What SUP from Your Favorite University Presses, June 22, 2012
Taking a good idea from our colleagues at Columbia University Press, we thought you’d enjoy a roundup of what we’re reading from other social university presses and what goes on in our corner of the publishing world. Dare we ask the question: SUP friends? And be sure to check out the new What SUP? column on the Yale Press Log to catch up on all the news you’ve missed!
With the summer solstice approaching, the Stanford University Press Blog is releasing its list of books to enjoy in the extra daylight this summer.
The MIT Press Log is featuring some images from everybody’s favorite place, the parking lot, to highlight the changing designs of the lots, and their influence on society.
Over at the University of North Carolina Press Blog guest blogger Jeff Broadwater commemorates James Madison’s role in the founding of the United States and how it shaped political policy to come.
University of Nebraska Press is featuring an interview with Timothy Grainey, author of Beyond Bend It Like Beckham, on the rich history of women’s soccer.
After controversy surrounding the gender of South African runner Caster Semenya back in 2009, the International Olympic Committee initiated new testing of testosterone levels in women. With the 2012 London Olympics fast approaching, The Duke University Press Log is featuring the arguments of scholars Katrina Karkazis, author of Fixing Sex, and Rebecca Jordan-Young that this testing is unfair, scientifically baseless, and a policy that could “create gender witch hunts.” The Harvard University Press Blog is also picking up on this important story, featuring a piece on Jordan-Young’s new book, Brain Storm.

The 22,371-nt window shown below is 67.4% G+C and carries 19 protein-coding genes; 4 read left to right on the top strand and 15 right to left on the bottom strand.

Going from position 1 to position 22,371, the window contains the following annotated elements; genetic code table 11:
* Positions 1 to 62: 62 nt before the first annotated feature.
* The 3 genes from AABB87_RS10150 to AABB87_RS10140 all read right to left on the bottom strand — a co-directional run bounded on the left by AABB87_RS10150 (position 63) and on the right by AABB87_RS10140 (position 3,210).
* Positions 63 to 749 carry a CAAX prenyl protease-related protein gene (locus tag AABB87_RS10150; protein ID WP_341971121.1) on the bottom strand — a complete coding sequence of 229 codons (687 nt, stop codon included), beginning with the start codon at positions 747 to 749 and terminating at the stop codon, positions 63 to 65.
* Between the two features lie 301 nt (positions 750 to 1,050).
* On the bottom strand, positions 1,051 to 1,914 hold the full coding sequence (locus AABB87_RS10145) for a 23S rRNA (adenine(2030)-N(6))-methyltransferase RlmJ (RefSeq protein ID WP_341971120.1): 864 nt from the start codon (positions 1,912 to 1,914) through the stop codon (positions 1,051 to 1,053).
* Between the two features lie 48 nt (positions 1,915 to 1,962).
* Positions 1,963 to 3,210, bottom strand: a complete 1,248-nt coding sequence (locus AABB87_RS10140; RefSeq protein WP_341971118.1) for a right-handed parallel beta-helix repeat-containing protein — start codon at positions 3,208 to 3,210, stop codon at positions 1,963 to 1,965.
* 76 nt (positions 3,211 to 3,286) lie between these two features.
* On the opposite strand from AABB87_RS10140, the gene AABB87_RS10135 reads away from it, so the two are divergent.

In honor of Pride 2012, the NYU Press Blog is launching a series of columns from their LGBT Studies authors on a slew of topics ranging from marriage to parenthood to religion to the new sexual minority: the single.
Temple University Press is featuring a piece by Chris Bobel, author of The Paradox of Natural Mothering, on the recent controversy over attachment parenting.
Over at the Columbia Press Blog, economist Paul Courant examines the implications of the recent settlement to allow Google to digitize books that are out of print but still plausibly in copyright.
Multiple Sclerosis (MS) is a chronic, incurable, often progressive, and unpredictable neurodegenerative condition. The good news is that in the 21st century, with early diagnosis, prompt treatment, and numerous options for treating the disease and its symptoms, most people who are diagnosed nowadays can expect to lead full functional lives. Over at the Oxford University Press Blog, Dr. Barbara S. Giesser provides five basic strategies for not letting MS get the better of you.
And last but certainly not least, in the arts the Princeton University Press Blog is featuring its final post in a series about music and the way itinfluences elections, while The University of Chicago blog is featuring a piece on the on-going obsession with Mark Rothko and the argument that ensued over the publication of the painter’s biography.